By a vote of 15-14, the Senate Appropriations Committee voted on July 12, to strip language from the Financial Services and General Government fiscal year (FY) 2008 appropriations bill that would have withheld funding for the Office of the Vice President (OVP) until it complied with Executive Order (EO) 12958, as amended.
The EO mandates that executive branch departments, agencies, commissions, and “any other entity within the executive branch,” report to the Information Security Oversight Office (ISOO) at the National Archives on their procedures for handling and safeguarding classified materials.
Controversy arose last month when it was revealed by the House Government Reform and Oversight Committee that Vice President Cheney had refused to comply with the executive order reporting requirements and denied ISOO access to his office to conduct a routine inspection. The OVP initially claimed that it was not an executive branch entity, and therefore not subject to the executive order, since the Vice President also had legislative responsibilities as the President of the Senate.
When the Senate Financial Services and General Government Appropriations’ Subcommittee marked up its bill on July 10, it included language that withheld funding for the activities of the Vice President until the OVP complied with the reporting requirements under Executive Order 12958, as amended.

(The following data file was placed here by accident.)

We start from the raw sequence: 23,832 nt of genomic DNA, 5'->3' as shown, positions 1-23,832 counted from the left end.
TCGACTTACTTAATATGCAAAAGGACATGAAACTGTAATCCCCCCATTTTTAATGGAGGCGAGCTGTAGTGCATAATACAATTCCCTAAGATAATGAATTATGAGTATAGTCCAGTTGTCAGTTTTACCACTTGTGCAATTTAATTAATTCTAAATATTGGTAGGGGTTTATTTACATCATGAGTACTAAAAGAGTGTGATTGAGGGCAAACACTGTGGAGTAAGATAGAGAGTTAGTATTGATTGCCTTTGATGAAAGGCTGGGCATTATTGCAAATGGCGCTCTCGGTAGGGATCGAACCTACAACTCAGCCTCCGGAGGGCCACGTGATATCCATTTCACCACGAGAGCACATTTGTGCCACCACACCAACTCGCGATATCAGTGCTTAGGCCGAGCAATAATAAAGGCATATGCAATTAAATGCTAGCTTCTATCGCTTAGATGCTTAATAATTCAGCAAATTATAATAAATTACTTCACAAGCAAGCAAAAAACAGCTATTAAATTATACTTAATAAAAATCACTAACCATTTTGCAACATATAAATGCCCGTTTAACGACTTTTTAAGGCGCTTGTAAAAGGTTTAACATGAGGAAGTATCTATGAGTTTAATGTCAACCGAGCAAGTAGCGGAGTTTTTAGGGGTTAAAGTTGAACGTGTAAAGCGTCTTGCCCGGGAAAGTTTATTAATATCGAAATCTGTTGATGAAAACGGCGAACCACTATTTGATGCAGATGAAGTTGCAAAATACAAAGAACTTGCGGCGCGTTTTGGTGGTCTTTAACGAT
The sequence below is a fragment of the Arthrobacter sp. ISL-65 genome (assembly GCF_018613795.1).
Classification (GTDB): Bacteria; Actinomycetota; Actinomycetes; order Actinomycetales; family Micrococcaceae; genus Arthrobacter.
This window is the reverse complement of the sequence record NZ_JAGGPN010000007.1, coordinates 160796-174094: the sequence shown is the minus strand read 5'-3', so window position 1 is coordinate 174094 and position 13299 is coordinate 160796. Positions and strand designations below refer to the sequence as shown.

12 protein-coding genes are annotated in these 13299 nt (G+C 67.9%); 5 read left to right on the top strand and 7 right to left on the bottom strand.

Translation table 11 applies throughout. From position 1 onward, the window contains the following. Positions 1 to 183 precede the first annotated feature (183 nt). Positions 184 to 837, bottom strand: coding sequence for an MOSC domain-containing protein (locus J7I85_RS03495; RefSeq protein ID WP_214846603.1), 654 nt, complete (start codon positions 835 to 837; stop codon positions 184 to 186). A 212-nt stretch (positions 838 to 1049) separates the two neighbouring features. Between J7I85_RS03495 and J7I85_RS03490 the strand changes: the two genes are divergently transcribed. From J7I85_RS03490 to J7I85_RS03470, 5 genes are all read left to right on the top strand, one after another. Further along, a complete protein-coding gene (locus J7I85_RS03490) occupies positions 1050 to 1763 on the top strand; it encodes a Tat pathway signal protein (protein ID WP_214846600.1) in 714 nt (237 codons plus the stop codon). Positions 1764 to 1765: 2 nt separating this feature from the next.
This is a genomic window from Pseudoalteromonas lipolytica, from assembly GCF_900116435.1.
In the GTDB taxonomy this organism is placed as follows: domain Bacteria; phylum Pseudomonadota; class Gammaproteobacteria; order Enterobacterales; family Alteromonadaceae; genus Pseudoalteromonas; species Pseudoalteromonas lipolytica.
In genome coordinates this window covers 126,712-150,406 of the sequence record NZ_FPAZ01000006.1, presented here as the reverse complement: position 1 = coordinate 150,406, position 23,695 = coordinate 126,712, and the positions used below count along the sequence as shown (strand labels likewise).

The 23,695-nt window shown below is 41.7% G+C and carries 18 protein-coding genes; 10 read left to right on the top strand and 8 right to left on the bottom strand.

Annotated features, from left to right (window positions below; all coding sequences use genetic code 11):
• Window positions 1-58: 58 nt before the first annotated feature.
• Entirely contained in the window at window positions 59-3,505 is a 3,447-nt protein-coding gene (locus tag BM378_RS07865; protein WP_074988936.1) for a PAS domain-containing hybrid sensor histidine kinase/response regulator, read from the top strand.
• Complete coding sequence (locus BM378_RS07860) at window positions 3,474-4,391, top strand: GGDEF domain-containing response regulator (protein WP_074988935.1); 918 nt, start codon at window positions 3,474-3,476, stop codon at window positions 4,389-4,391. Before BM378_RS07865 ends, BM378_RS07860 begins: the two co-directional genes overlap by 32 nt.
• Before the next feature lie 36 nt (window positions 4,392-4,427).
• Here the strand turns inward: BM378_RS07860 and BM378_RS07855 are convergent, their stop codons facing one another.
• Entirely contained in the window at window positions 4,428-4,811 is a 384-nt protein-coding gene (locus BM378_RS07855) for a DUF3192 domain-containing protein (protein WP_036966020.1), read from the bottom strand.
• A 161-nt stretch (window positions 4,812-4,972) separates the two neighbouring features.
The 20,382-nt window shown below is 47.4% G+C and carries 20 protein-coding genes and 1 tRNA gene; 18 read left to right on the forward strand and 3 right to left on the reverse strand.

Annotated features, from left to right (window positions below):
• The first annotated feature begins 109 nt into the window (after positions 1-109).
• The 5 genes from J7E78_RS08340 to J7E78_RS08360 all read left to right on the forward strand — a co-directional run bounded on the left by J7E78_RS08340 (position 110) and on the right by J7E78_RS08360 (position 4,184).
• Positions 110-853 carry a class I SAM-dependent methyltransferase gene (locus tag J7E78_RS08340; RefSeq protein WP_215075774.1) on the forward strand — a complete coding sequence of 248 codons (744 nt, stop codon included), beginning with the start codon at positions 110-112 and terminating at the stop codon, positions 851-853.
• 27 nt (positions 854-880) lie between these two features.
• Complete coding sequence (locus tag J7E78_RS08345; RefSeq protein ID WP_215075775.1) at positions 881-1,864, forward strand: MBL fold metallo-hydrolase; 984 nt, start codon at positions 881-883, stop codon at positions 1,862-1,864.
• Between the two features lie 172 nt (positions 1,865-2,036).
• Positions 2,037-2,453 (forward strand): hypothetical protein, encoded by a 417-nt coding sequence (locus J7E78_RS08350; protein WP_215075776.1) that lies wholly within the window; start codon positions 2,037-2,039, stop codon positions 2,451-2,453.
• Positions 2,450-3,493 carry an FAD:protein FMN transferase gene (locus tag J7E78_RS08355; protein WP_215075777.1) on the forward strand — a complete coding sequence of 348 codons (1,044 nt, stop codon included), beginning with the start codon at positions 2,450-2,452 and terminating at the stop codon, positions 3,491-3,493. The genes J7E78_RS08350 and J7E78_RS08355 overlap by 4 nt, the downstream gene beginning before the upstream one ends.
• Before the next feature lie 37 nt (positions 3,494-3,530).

After the subcommittee markup, its Chairman Richard Durbin (D-IL) received a letter from White House General Counsel Fred Fielding stating the position that the president had never intended that the OVP be covered when he re-issued the executive order in 2003.
At the full Committee markup, Senator Sam Brownback (R-KS) introduced an amendment to strike the language compelling the Vice President to comply with the executive order. Democratic Senator Ben Nelson of Nebraska broke ranks with his party and supported the Brownback amendment, thus giving the Republicans the one vote margin they needed to adopt the amendment. As adopted, the Brownback amendment included language suggested by Nelson expressing the “sense of the Senate” that the Administration should amend the executive order to specifically state that the Vice President is exempt from the classification reporting requirements.
During House consideration of the Financial Services and General Government appropriations bill (H.R. 2829) last month, a similar amendment eliminating funding for the Office of the Vice President until he complied with the executive order failed by a 209-217 vote.